Finnbogi Olafsson

An International Patient Finds World-Class Care in Boston

Finnbogi Olafsson

Drifa and Finnbogi Ólafsson with their granddaughter, Freyja

It’s not all that far from Reykjavik, Iceland to Boston – around 2,400 miles, less than from LA or London.

Not that distance was a barrier to 64-year-old Finnbogi Ólafsson. He is a businessman and facility manager at the National Gallery of Iceland. He and his wife, Drifa, have been married for 41 years and have three grown sons – Ólafur, Sindri, and Jokull – plus daughter-in-law, Dögg, and granddaughter, Freyja.

When Ólafsson was diagnosed with mesothelioma in the summer of 2011, there was no question where he would go for treatment. “I was fortunate enough to meet an Icelandic doctor, Tomas Gudbjartsson, who had worked at Brigham and Women’s Hospital nine years earlier and knew about the International Mesothelioma Program,” he said. “He knew of the IMP’s good reputation and insisted that I go to Boston because it is supposed to be the best program in the world. We also could have gone to Sweden, but luckily we came to Boston instead.”

Ólafsson’s initial symptoms were typical of many mesothelioma patients: a buildup of fluid in the chest and around the lungs. His surgery in October 2011 consisted of removal of the right lung, part of his diaphragm, and one rib, with heated intraoperative chemotherapy as part of the procedure. And his only real post-surgery complication was an accident. “I fell and ripped my spleen,” he said, “which slowed down the healing process. But other than that, everything went very well.”

Ólafsson credits the entire IMP team for contributing to his successful surgery and recovery. He was particularly impressed with the strong communication and the real sense of teamwork: “Everyone was informed about everything, and everyone – from the reception staff to the cleaning staff to the director – did their best for us.” His wife and sons benefited from the weekly IMP support groups, “and Charlene, the social worker, does more than you could expect of any person,” he said. “She has a special place in our hearts and we will never forget her.”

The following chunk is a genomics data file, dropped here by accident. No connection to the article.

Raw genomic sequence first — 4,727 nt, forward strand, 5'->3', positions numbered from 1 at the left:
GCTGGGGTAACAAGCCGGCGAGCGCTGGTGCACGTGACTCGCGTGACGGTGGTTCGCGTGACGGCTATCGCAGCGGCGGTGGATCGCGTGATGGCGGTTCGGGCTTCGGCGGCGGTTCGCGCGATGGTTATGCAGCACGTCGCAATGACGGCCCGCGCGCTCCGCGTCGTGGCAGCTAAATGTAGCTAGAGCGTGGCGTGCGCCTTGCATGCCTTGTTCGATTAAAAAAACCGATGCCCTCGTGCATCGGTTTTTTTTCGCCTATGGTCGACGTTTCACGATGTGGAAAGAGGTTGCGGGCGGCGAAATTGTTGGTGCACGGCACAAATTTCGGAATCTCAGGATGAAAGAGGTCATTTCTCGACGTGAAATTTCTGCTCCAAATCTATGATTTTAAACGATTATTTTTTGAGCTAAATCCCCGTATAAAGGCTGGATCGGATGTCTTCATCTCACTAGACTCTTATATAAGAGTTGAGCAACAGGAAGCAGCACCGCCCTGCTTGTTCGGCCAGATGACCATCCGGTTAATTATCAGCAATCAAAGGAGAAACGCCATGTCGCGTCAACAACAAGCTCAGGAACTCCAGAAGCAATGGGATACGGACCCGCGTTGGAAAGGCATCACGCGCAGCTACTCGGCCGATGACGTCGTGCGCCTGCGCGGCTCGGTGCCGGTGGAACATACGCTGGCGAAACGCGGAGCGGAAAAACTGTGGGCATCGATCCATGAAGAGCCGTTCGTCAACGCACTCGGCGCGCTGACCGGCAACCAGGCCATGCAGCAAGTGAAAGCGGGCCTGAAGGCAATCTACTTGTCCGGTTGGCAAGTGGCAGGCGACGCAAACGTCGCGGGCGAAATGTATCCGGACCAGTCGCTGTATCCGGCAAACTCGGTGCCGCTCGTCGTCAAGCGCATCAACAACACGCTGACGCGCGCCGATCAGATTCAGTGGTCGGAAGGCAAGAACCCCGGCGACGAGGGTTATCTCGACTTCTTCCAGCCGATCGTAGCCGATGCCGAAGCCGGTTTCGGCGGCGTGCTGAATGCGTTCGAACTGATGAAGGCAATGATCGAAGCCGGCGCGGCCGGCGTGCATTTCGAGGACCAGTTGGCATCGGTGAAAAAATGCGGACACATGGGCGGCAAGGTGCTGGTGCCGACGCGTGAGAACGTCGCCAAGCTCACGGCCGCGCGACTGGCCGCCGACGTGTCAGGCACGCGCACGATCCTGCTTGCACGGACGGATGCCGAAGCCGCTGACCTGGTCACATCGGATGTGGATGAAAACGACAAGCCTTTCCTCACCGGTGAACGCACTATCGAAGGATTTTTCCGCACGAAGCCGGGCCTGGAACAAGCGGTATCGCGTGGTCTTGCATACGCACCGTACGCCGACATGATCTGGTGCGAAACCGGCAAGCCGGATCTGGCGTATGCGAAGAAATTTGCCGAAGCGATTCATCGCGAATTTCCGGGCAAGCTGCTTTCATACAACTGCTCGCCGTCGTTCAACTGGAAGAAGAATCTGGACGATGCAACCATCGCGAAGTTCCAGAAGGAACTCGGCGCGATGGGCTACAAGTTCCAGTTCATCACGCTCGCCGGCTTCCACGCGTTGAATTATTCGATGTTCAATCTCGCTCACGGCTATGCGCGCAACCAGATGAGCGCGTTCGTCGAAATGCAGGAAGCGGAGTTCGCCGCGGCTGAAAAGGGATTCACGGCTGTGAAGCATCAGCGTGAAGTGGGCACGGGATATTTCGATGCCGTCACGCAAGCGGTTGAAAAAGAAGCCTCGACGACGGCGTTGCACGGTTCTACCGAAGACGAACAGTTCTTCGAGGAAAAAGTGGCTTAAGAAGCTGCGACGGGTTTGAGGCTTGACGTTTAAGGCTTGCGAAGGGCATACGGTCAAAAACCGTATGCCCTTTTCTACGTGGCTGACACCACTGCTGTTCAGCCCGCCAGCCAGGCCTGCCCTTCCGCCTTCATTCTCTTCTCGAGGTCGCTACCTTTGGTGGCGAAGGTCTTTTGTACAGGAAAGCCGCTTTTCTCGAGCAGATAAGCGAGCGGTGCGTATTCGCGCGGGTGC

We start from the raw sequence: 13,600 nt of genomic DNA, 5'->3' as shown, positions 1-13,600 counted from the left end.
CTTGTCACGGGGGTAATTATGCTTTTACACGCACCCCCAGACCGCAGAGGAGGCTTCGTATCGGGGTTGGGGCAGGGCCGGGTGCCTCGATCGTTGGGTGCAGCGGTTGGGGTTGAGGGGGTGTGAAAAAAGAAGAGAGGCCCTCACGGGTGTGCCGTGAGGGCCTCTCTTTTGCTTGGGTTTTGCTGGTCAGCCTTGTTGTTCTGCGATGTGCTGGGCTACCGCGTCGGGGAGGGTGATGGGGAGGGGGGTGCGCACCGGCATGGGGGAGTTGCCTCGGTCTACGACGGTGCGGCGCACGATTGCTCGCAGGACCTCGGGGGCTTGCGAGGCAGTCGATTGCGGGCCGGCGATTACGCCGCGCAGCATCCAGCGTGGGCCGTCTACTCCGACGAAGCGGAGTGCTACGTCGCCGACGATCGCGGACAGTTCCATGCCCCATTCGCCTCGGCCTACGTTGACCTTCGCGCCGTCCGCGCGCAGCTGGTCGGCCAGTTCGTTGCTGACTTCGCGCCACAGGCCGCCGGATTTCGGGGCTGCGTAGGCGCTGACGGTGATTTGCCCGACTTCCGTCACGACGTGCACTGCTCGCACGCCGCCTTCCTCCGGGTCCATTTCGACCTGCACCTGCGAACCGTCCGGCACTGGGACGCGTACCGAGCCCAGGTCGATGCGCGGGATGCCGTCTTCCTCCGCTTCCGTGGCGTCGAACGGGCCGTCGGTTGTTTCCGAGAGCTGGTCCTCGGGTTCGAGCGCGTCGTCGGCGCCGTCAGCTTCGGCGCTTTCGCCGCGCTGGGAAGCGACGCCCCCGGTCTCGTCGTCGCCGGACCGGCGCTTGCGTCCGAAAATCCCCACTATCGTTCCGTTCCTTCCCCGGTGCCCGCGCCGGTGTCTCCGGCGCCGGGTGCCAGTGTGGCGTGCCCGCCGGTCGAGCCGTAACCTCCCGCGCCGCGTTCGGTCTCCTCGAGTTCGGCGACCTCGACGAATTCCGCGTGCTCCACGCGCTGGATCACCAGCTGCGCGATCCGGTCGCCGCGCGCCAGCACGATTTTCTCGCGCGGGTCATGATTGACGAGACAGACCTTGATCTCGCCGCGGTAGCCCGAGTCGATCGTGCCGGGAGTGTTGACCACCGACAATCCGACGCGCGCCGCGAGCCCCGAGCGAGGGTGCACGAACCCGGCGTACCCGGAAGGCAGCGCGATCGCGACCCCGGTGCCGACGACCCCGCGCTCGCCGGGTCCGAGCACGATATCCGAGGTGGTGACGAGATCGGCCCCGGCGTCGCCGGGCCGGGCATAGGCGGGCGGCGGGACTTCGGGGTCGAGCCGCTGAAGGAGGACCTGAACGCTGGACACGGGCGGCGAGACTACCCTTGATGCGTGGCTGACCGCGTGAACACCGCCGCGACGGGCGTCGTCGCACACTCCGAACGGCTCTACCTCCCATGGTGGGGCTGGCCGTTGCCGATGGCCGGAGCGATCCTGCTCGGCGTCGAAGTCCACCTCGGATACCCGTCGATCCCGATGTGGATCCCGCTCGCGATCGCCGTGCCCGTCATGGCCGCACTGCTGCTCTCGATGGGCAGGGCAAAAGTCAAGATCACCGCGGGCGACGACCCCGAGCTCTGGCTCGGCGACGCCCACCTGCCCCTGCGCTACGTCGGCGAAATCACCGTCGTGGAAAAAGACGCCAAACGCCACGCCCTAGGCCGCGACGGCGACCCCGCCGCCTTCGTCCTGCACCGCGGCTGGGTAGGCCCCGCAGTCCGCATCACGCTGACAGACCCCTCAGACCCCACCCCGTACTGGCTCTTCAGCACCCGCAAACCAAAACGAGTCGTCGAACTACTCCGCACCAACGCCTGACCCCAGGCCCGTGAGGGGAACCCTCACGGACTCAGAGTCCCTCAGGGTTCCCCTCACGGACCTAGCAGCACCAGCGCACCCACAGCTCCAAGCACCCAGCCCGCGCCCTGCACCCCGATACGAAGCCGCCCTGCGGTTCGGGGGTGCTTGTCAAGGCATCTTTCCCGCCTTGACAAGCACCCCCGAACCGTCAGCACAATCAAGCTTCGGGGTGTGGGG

“Everyone was informed about everything, and everyone – from the reception staff to the cleaning staff to the director – did their best for us.”

Since surgery, Ólafsson completed chemotherapy close to home, and travels to Copenhagen for PET scans. “I’m feeling better every day and am getting more fit.” he said. “I’m starting to be able to work at the computer, do house work, hold my granddaughter, and I am being more socially active again.”

His near-term goals? One is to go back to work soon, “less than a year after my diagnosis.” Another is to “finish the garden house I started to build just before my diagnosis,” he added. A third is “to hike to the top of Mount Esja on the 17th of June, which is the independence day of Iceland.”

“In many ways, this experience has actually been positive,” he said. “For the first time in 20 years, the whole family went abroad together, and our time in Boston strengthened the bond between us all. We rented an apartment big enough for all of us to stay. I was in Boston for two weeks before surgery with my whole family, which was wonderful and will never be forgotten. Drifa stayed with me for seven weeks, but we always had someone with us – the whole family for the first few weeks, then Kristin, a good friend of ours, came for three weeks, then Ólafur, our oldest son, returned to bring us home. The best thing about this journey is to know how many good friends and family we have – people who were willing to do everything they could to help out. Also, the people of Boston were all very friendly and our experience with the city was wonderful. We felt like we were in small village in Iceland and not in a big city in the USA.”

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